CAMP PERRY, Ohio — It takes a steady hand, a focused eye and several thousand rounds of practice shooting to get anywhere near the winner’s stand here at Camp Perry, a place and a time each year when and where the world’s top shooters gather to squeeze triggers and share time with friends of like mind.
Each year, for more than 100 years, this relatively obscure military base, on the shores of Lake Erie, has welcomed the shooting world to the National Matches.
And some crowd it is. More than 5,000 shooters arrive each year, and most of those are folks who look forward to the matches like kids counting the days until Christmas. And if you thought the prize for determination should go to the mail carrier, you would think differently once you see and feel the enthusiasm and loyalty of this army of gun slingers.
They come from all 50 states and several countries. Some come to test their shooting skills with small arms, some with pistols, some with military rifles and some with collectibles, such as vintage sniper rifles.
The National Matches go on for five weeks, starting July 8 this year, with a quarter-mile long line of pistol shooters here for instruction and an opportunity to shoot a few rounds in official competition — a good way to get a feel of what may become a lifelong sport shooting affair.
This day, students are paired with military marksmen who mentor them on shooting techniques and offer hands-on tips as the first shots are fired. Firearms, ammo, and lots of instruction are on the menu this morning.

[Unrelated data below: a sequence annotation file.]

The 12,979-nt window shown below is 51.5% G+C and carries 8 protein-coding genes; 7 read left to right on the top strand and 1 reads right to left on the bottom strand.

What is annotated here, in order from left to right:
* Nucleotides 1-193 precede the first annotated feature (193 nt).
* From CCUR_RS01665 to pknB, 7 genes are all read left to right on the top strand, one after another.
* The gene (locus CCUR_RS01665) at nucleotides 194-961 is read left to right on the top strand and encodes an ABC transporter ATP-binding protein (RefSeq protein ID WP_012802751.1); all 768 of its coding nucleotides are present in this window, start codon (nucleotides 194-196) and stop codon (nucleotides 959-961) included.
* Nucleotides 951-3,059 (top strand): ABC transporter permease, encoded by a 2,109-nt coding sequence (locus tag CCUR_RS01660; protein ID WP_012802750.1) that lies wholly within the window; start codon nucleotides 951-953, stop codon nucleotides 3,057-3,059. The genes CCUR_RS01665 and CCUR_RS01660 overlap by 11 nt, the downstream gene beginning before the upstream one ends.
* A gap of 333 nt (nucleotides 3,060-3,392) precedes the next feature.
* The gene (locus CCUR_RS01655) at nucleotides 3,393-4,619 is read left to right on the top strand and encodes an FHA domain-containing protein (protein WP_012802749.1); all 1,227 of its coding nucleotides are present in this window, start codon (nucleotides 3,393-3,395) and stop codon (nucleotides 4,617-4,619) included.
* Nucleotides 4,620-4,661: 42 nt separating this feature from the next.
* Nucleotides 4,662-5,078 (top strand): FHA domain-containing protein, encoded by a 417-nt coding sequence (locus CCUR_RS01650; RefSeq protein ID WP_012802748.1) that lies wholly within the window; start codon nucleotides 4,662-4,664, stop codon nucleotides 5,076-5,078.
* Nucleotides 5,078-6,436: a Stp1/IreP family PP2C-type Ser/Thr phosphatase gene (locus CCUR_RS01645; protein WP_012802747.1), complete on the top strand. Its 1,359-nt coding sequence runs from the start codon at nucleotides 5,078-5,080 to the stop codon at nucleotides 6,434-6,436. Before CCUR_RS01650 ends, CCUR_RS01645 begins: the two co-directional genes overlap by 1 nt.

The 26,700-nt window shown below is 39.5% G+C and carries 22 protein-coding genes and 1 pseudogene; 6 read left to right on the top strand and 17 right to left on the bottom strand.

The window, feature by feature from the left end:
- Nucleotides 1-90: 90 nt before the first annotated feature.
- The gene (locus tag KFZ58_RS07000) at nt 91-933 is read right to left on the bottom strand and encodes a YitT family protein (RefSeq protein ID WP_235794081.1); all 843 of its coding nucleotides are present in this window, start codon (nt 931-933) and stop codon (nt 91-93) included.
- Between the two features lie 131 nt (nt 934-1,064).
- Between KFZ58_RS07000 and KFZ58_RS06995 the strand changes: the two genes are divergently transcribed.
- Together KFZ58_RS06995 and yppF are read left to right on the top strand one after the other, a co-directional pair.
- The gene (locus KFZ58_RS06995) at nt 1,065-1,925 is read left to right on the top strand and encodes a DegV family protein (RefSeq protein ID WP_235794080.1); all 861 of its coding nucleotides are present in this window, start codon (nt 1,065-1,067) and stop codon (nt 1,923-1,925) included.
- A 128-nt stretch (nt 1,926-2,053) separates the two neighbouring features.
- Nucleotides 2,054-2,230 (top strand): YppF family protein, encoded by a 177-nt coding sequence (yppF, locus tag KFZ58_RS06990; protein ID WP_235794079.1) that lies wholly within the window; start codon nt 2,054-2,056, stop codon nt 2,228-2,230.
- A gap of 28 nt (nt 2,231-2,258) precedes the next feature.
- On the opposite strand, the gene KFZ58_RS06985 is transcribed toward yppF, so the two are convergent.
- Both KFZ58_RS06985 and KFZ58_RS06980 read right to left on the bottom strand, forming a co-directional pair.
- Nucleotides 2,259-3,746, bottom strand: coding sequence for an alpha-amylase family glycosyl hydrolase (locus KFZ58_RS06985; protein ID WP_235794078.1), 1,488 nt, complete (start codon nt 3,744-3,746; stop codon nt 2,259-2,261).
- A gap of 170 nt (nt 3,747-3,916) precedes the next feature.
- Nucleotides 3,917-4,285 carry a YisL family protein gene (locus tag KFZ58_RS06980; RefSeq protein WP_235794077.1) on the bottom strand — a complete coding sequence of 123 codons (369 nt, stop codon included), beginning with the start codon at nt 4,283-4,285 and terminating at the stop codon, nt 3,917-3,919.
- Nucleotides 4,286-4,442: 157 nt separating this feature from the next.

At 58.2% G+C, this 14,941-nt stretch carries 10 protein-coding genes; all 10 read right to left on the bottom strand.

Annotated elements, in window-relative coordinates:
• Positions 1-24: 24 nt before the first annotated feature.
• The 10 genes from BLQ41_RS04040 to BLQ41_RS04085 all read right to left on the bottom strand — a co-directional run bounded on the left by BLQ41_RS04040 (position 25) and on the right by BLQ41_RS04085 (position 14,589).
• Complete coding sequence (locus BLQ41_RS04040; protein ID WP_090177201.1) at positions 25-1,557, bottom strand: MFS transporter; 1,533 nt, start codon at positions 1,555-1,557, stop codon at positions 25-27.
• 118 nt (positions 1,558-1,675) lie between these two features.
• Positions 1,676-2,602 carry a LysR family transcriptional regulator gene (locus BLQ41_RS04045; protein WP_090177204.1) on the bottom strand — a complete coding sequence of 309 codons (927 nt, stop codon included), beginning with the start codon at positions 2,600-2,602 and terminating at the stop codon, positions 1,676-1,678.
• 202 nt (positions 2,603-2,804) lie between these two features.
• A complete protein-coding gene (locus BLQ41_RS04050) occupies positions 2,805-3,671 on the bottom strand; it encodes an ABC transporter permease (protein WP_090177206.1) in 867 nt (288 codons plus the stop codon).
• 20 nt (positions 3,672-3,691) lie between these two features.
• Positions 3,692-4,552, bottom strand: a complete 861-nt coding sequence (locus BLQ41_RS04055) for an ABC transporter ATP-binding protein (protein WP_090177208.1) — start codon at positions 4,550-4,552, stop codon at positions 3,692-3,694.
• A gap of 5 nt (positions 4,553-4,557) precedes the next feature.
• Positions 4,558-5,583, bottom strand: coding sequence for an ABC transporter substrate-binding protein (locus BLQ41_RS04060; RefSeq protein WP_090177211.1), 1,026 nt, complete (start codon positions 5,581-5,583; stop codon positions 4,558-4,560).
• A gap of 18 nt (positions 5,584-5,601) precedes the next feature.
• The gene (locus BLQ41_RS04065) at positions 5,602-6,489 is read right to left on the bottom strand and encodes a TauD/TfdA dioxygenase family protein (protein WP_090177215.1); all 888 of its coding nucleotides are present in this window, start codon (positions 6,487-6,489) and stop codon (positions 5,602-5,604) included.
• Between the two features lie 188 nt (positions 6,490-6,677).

All events during the National Matches are open to the public.
So how does an event hosting 5,000 or 6,000 shooters handle the registration, target management, range safety and a million other things?
It’s easy, said NRA senior marketing coordinator Woody Arenas, when you have a couple hundred volunteers on hand. Arenas said one of the duties of the matches assigned to the NRA is managing the volunteers, whom he describes as “the heart of the matches.”
“Without our volunteers, we couldn’t come close to holding the National Matches as we do now,” he said, adding that aspiring volunteers must apply through his office and they may work for a day, a week or for the whole five week event.
“We have had volunteers who return year after year,” he said, adding the record was held by a gentleman who volunteered for 45 years.
Volunteers are given lodging, a meal each day and a per diem for additional meals. That and a sincere thank you for jobs well done.
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Anglers will be working the night shift and big catfish will be featured on the catch menu when the Trumbull County Sportmen’s Federation hold their annual catfish contest at Mosquito Creek reservoir, just north of Warren, Ohio.
Free registration will be held at the Route 88 launch ramp July 27 from 4-7 p.m., with weigh-in July 28 at 7 a.m.
Learn more online at www.trumbullsportsmen.com.or call 330-847-6259.
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